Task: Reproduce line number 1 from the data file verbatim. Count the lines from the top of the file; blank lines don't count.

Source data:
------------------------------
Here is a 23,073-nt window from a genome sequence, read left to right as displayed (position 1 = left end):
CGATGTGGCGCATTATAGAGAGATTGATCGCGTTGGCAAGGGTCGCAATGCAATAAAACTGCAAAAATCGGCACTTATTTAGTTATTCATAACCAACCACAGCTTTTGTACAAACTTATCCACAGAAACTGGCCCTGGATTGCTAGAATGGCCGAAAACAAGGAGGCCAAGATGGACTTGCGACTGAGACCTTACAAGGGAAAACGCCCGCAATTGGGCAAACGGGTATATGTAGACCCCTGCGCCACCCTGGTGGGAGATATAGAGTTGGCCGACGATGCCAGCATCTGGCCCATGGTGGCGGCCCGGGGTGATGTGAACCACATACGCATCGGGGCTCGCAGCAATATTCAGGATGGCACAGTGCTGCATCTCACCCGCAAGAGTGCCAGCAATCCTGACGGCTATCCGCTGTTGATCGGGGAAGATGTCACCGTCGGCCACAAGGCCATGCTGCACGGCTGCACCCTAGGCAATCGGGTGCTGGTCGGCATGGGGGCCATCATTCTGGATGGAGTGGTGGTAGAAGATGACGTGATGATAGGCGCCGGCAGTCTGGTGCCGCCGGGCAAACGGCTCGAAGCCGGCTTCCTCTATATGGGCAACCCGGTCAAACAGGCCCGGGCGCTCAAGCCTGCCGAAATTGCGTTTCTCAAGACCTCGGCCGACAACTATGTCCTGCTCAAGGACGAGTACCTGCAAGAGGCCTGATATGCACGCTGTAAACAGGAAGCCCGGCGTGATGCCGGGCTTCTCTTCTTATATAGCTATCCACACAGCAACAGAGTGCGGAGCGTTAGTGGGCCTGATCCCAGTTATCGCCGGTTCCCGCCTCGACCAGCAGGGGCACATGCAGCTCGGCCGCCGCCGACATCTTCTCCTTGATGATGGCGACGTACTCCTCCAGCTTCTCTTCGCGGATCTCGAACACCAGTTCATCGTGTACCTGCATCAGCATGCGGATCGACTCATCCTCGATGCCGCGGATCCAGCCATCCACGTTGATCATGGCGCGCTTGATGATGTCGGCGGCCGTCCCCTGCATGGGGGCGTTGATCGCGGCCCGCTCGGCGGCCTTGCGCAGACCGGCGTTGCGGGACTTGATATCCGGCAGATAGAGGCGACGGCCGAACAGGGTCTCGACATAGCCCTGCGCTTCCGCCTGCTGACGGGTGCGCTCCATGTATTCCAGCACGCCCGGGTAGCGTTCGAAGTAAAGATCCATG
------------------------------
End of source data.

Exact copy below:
Here is a 23,073-nt window from a genome sequence, read left to right as displayed (position 1 = left end):